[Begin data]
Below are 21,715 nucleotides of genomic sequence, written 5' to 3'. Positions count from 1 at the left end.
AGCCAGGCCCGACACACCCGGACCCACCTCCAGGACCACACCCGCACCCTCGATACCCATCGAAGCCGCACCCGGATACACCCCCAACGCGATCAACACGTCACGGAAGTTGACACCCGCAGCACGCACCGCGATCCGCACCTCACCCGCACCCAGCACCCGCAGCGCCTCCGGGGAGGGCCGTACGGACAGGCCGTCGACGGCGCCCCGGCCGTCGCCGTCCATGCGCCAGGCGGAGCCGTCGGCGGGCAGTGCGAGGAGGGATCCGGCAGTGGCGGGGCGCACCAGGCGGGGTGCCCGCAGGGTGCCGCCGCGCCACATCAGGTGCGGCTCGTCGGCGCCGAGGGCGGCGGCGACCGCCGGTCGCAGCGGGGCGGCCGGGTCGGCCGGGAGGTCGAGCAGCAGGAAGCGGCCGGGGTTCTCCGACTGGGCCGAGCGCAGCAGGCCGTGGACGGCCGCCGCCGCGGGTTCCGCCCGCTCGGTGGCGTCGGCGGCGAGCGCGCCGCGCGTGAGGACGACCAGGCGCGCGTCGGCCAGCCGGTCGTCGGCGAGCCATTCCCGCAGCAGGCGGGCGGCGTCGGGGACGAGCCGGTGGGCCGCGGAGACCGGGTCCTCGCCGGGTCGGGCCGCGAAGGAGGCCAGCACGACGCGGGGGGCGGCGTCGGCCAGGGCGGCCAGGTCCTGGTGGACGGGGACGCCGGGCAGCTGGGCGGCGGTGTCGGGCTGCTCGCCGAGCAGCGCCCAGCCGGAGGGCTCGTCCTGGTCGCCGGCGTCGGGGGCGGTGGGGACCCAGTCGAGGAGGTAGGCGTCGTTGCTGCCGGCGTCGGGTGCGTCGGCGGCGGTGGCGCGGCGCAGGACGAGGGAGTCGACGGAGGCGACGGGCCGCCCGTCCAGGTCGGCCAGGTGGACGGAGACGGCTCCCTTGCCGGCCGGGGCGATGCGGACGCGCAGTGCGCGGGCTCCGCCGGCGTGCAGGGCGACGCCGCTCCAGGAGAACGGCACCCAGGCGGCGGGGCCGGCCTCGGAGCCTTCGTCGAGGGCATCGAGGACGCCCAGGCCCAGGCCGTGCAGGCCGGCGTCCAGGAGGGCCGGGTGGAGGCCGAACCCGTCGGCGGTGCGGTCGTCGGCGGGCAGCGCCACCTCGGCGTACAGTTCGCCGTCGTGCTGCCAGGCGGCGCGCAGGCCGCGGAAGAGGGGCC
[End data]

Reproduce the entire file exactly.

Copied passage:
Below are 21,715 nucleotides of genomic sequence, written 5' to 3'. Positions count from 1 at the left end.
AGCCAGGCCCGACACACCCGGACCCACCTCCAGGACCACACCCGCACCCTCGATACCCATCGAAGCCGCACCCGGATACACCCCCAACGCGATCAACACGTCACGGAAGTTGACACCCGCAGCACGCACCGCGATCCGCACCTCACCCGCACCCAGCACCCGCAGCGCCTCCGGGGAGGGCCGTACGGACAGGCCGTCGACGGCGCCCCGGCCGTCGCCGTCCATGCGCCAGGCGGAGCCGTCGGCGGGCAGTGCGAGGAGGGATCCGGCAGTGGCGGGGCGCACCAGGCGGGGTGCCCGCAGGGTGCCGCCGCGCCACATCAGGTGCGGCTCGTCGGCGCCGAGGGCGGCGGCGACCGCCGGTCGCAGCGGGGCGGCCGGGTCGGCCGGGAGGTCGAGCAGCAGGAAGCGGCCGGGGTTCTCCGACTGGGCCGAGCGCAGCAGGCCGTGGACGGCCGCCGCCGCGGGTTCCGCCCGCTCGGTGGCGTCGGCGGCGAGCGCGCCGCGCGTGAGGACGACCAGGCGCGCGTCGGCCAGCCGGTCGTCGGCGAGCCATTCCCGCAGCAGGCGGGCGGCGTCGGGGACGAGCCGGTGGGCCGCGGAGACCGGGTCCTCGCCGGGTCGGGCCGCGAAGGAGGCCAGCACGACGCGGGGGGCGGCGTCGGCCAGGGCGGCCAGGTCCTGGTGGACGGGGACGCCGGGCAGCTGGGCGGCGGTGTCGGGCTGCTCGCCGAGCAGCGCCCAGCCGGAGGGCTCGTCCTGGTCGCCGGCGTCGGGGGCGGTGGGGACCCAGTCGAGGAGGTAGGCGTCGTTGCTGCCGGCGTCGGGTGCGTCGGCGGCGGTGGCGCGGCGCAGGACGAGGGAGTCGACGGAGGCGACGGGCCGCCCGTCCAGGTCGGCCAGGTGGACGGAGACGGCTCCCTTGCCGGCCGGGGCGATGCGGACGCGCAGTGCGCGGGCTCCGCCGGCGTGCAGGGCGACGCCGCTCCAGGAGAACGGCACCCAGGCGGCGGGGCCGGCCTCGGAGCCTTCGTCGAGGGCATCGAGGACGCCCAGGCCCAGGCCGTGCAGGCCGGCGTCCAGGAGGGCCGGGTGGAGGCCGAACCCGTCGGCGGTGCGGTCGTCGGCGGGCAGCGCCACCTCGGCGTACAGTTCGCCGTCGTGCTGCCAGGCGGCGCGCAGGCCGCGGAAGAGGGGCC